How to cut tiles

Our guide will show you the various ways to cut tiles. We’ll show you how to use a tile scribe, a combined scorer and snapper, and, for when lots of tiles need cutting, a tile-cutting machine. You’ll find out how to create curved tiles with a tile nipper and tile file, or tile saw, and how to use a tungsten carbide rod for more complex shapes. There’s even advice on using a diamond blade wet saw cutter.

Preparation

Whenever you’re tiling a surface, you will need to cut some of the tiles – either because an exact number won’t fill the space, or you need to fit them around an obstacle, such as a toilet or pipe.

The cutting method you need to use will depend on the type of tiles you choose. For ceramic tiles, which tend to measure less than 15mm thick, there are a number of options for cutting straight lines, including a tile scorer, a combined scorer and snapper and, when lots of tiles need cutting, a tile-cutting machine. For porcelain and natural stone tiles, which are usually more than 15mm thick, a diamond blade wet-saw tile cutter is the best option.

In both kitchens and bathrooms, you’re likely to need to cut curved tiles to fit around pipes and other obstacles, such as toilets. For this, you can choose between a tile nipper, a tile saw, or a hacksaw with a tungsten carbide rod, which is a thin wire covered in abrasive particles.

Wickes Tip

If you are going to be installing new pipes, it's best to tile before the plumbing is completed. You can then use a tile-hole cutter to cut through the pipes, rather than tiling around them.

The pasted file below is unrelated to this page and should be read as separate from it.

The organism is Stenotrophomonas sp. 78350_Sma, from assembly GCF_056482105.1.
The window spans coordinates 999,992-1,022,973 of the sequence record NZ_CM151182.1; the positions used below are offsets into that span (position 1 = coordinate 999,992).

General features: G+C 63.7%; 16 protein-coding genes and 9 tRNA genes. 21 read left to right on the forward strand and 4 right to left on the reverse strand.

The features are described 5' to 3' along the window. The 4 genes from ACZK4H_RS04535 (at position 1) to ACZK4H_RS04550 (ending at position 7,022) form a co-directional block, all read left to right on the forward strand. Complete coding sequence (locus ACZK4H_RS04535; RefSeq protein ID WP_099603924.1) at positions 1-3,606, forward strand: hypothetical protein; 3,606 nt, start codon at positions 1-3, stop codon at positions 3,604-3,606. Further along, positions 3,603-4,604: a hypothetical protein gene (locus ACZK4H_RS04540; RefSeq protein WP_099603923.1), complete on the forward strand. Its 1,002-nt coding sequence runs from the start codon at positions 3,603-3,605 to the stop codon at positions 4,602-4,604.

You'll need to kneel for extended periods of time when tiling a floor, so it's a good idea to use knee pads.

Safety

  • Shards of tile could fly off when cutting, so always wear protective gloves and goggles. Always take care not to get fingers too close to the blade when cutting.

Step by step instructions

How to use a tile scorer

Step 1 of How to use a tile scorer
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Use a metal ruler and pencil or felt tip pen to mark a line across the tile where you want to cut.

Step 2 of How to use a tile scorer
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Scrape along the mark once using the tile scorer and a metal ruler to prevent it from breaking in the wrong place.

Step 3 of How to use a tile scorer
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To snap the tile, place a pencil or felt tip under the line and apply downward pressure on either side. You could also place the tile on the edge of a workbench and press down.


How to use a tile nipper

Step 1 of How to use a tile nipper
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Tile nippers are used to cut curved or irregular lines. Use the steps below to create an accurate template of the obstacle you need to cut around, and then use it to mark a line on the tile.

Step 2 of How to use a tile nipper
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Start cutting small chunks from the tile, working towards your line. When you get close to the line be extra careful, taking tiny pieces so you don’t over-cut or shatter the tile.

Step 3 of How to use a tile nipper
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Once you’re on the line, you’ll need to smooth the edge down with a tile file or a piece of very fine sandpaper.

Step 4 of How to use a tile nipper
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Wipe the tile down with a damp cloth to get rid of dust and any remaining splinters.